Being available and supportive will help you move ahead in your job and progress in your field. "You'll be perceived as someone who people want to work with," she explains. "You're not just there to check email, you're there to interact as well."

3. Be aware of how you come across
If you are not aware of your body language, you may come across in a way that is unintentional. "Your body language and tone of voice convey more than your actual words. People are listening for that," says Waller. So think before you react and put more effort into creating a friendly impression.

For example, if a coworker comes to talk to you, instead of barking, "What do you want?" ask him politely how you can help. If you're too swamped to chat, let him know that you'd love to talk right now, but you can't, Waller advises. Be sure to provide the reason why and then set a time to reconnect.

4. Don't scare people
People often don't realize when they are taking their own stress and frustrations out on others. There is a right and a wrong way to act around your coworkers. Your best course of action is to always be polite, friendly and genuine. "Own your own emotions, don't impose them on other people," says Waller. When things go wrong, say, "I'm really frustrated" not "You're an idiot." Statements that begin with "I" demonstrate that you are simply stating your feelings, not shifting blame or lashing out, she explains.

5. Take your relationship to the next step
Spend some time with your coworkers away from the office to get to know them better. If you get to know your office mates as human beings instead of just work colleagues, it will make your relationships that much stronger, says Waller. "You are so much more than your role at work, so this will give you the chance to connect," she explains. "Talk to people about things that matter to them. This will make them feel cared about as people, not just for what they can do for you."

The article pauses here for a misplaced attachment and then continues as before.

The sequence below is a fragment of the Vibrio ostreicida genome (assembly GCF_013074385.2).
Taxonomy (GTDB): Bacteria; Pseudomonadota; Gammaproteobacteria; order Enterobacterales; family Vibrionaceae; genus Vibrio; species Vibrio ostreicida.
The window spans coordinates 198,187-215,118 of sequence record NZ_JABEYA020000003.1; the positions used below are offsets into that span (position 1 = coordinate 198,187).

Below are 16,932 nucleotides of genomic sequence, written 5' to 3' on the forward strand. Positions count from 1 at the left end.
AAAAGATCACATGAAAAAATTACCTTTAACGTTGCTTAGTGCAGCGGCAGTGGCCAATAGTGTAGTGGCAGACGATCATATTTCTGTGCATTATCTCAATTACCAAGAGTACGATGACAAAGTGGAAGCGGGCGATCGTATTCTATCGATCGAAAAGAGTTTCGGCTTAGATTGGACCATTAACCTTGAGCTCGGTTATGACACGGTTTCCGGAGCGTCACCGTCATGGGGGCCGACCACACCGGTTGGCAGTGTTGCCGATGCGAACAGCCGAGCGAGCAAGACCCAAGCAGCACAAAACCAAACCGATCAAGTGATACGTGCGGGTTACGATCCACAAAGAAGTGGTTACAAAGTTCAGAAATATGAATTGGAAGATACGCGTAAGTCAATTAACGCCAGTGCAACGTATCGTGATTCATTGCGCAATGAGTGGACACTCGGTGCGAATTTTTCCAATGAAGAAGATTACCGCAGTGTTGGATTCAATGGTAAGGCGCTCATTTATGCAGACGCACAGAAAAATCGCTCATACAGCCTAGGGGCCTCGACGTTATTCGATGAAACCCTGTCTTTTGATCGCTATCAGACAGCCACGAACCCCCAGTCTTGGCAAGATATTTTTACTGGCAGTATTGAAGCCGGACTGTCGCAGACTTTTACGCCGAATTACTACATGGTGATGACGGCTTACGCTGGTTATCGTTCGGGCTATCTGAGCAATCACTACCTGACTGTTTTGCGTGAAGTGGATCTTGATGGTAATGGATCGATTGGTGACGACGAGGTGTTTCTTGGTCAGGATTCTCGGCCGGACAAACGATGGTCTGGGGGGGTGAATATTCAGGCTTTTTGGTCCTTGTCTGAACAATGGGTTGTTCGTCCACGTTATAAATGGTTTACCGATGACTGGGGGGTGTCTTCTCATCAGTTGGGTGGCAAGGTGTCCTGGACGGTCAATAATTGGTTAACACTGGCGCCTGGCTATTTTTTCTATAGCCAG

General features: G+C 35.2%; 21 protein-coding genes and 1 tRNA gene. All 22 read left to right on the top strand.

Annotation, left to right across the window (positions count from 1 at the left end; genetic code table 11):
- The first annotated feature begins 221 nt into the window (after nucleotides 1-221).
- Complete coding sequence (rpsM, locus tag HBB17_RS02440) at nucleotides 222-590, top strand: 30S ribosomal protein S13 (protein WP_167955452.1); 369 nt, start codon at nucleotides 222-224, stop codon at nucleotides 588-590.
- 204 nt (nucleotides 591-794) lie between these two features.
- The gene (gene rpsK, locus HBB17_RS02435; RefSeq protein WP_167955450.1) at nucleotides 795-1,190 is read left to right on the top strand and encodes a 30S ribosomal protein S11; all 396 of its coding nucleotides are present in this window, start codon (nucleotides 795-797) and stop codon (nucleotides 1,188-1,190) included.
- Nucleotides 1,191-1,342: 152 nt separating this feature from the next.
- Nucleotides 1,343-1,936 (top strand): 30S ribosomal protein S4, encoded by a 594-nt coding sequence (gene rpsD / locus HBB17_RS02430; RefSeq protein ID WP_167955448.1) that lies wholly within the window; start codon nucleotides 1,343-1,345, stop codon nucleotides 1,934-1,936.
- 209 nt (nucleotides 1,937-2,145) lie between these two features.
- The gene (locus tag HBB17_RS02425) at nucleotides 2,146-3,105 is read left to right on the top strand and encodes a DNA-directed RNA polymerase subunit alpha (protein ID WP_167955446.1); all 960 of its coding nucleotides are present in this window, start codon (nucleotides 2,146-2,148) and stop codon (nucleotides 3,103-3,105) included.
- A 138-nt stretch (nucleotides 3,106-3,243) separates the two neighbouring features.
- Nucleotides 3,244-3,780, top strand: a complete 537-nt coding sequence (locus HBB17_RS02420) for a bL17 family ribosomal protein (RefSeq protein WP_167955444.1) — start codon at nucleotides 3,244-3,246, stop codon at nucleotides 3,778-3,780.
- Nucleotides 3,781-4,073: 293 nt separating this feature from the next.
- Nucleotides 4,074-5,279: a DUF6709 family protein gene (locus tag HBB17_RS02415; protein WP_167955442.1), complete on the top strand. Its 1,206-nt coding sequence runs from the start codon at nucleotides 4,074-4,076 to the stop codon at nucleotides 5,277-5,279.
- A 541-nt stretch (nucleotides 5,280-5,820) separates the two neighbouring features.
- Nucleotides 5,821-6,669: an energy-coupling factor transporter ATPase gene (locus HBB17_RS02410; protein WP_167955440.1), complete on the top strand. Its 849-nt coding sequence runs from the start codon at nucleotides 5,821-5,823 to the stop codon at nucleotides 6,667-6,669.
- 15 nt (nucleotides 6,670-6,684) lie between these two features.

6. Be clear about what you want
Make sure that you and your coworkers are on the same page by communicating your ideas and desires clearly. Waller suggests saying something along the lines of: "Just so we are all agreed, we are accomplishing this task to this standard by this timeline, right? Is everyone agreed?" That way you can avoid any potential confusion down the road. Communicating clearly helps ensure there are no assumptions made about a project or task and that everyone understands their roles and expectations. "We often assume, which is a big cause of conflict," Waller explains.